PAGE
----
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RBD - (Refurbished Bass Day) Fretless epoxy content

Discussion in 'Basses [BG]' started by BAG, Jul 24, 2016.

  1. This bass has already had an NBD post but it now is basically a new bass again.

    For some background........I was in the market for a fretless and a couple of months ago found what I thought was a good deal. I paid $585 for a Warmoth fretless neck on a mid-1980's MIJ Pbass body with Bill Lawrence P46 pup, Gotoh bridge and Schaller tuners and also got a Warmoth Jazz fretted neck in the bargain. When I got it home and started setting it up I realised the fretboard on the fretless was badly dented in places, being the most played notes of A on the E string, D and E on the A string and more. It needed to be levelled so I put the fretted neck on the Pbass and realised that it was a really good neck and body combination so I set about looking for a body for the fretless.

    I wanted a Jazz but don't like single coil pups and Malak the Mad come through with a Blacktop Jazz shipped around the world to me.

    On top of the fingerboard needing work the mounting holes were badly stripped, the nut had been a bit butchered and the back of the headstock was like Swiss cheese due to at least four different types of machine head being used over its' life.

    I dropped it off to Tom at Konig Bassworx in Canberra having been told that he's not cheap but he's very good.

    When he started levelling the fingerboard he found that the rosewood was stupidly soft (hence the big divots in it) and should never have been used for a fretless so he epoxied the 'board to make it harder and did a satin finish as per my request. In hindsight he said he should have probably soaked it in superglue first to ensure the hardness so we'll see how it holds up to playing. If it dents in the next year or two I might even get him to put a piece of ebony on it......he's got some unbelievably rare and beautiful pieces of wood in his workshop.
    He drilled and dowelled the mounting holes.
    As mentioned, the headstock had obviously had at least four different sets of machine heads and was like Swiss cheese so the holes were all filled before finishing.
    The finish on the birdseye maple neck wasn't great with a very rough feel. I could have lived with it but, if it's getting done lets do it properly, so it was rubbed right back and hit with nitro with a satin finish while the headstock was glossed.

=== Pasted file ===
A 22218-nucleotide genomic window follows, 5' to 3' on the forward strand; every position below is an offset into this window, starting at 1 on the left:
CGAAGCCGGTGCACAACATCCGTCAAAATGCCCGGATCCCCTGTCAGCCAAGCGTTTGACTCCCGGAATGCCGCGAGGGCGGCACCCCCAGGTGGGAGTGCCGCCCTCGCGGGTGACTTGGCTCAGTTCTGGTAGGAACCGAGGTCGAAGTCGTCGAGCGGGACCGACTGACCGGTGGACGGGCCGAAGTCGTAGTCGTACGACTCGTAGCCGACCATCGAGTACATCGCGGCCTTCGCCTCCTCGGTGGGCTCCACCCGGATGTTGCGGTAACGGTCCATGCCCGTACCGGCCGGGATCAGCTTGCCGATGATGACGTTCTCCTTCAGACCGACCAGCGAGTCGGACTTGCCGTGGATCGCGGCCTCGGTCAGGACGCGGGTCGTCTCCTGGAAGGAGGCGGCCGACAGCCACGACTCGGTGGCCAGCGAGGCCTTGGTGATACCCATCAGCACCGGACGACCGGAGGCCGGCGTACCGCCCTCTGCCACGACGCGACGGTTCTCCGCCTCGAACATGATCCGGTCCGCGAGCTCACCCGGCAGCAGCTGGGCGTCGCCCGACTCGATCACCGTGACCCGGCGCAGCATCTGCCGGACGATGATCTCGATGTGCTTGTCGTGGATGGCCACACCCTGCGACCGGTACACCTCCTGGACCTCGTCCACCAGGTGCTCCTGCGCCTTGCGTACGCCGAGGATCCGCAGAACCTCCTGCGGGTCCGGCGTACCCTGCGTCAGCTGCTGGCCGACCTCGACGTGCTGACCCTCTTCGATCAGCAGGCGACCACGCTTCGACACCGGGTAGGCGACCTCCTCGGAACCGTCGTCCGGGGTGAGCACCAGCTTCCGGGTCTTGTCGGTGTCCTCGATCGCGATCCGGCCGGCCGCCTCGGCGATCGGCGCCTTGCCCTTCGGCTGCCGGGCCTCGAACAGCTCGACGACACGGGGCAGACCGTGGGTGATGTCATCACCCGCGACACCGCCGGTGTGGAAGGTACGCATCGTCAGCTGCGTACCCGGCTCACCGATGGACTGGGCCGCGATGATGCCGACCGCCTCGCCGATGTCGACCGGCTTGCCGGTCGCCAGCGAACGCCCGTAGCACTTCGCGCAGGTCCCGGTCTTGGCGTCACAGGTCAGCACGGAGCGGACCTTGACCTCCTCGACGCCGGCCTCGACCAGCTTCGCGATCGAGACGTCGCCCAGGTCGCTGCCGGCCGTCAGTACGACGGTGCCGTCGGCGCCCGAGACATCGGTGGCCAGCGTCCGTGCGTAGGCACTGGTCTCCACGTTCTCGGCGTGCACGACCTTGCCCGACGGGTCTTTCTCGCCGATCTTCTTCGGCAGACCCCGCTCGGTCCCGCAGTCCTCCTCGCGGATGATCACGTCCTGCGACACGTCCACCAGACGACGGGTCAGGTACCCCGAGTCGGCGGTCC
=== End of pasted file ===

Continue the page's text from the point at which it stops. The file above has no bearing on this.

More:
The nut was replaced and cut to suit.
    Finally, the fingerboard was about 1/2" longer than the neck heel so he notched that very neatly and then used his CNC machine to put a perfect rout on the body to give access to the truss rod without taking off the neck.

    All up it cost me $450 plus GST so I handed over $500 and called it a deal and i'm very happy with how it looks and plays.

    It is by far the most expensive bass in my collection now and in total i've spent a bit over $1000 on it but it is now a fantastic, and different, instrument.

    20160724_573. 20160724_585. 20160724_588. 20160724_579. 20160724_581. 20160724_583. 20160724_586. 20160724_587. 20160724_590.
    Last edited: Jul 24, 2016
  2. Congratulations! Looks great, and sounds like it's set up perfectly for your wants & needs - it's unique, and if you love it, being into it for the price of a high end MIM is nothing.

    Always been curious about how those Blacktop Jazz basses sound, bet you can get some huge tones out of them.
  3. Its' definitely got a unique and big soundscape with many different tones on tap.
    Considering that an MIM Jazz or P here in Australia costs around $1200 i'm pretty happy with this. I must admit that I looked at the cost of a new Warmoth neck when I found out how much this was going to cost me but it wouldn't have been even $100 cheaper and then i'd have had to put it all together and set it up myself. This way, it was all done even better than any Warmoth neck i've seen, let along any Fender neck i've ever seen or felt. Yeah, you could say i'm happy.
    Hank Scorpio likes this.
  4. GigantorTX


    Sep 10, 2012
    That baby is hot! Love the white/black contrast with the maple grain.

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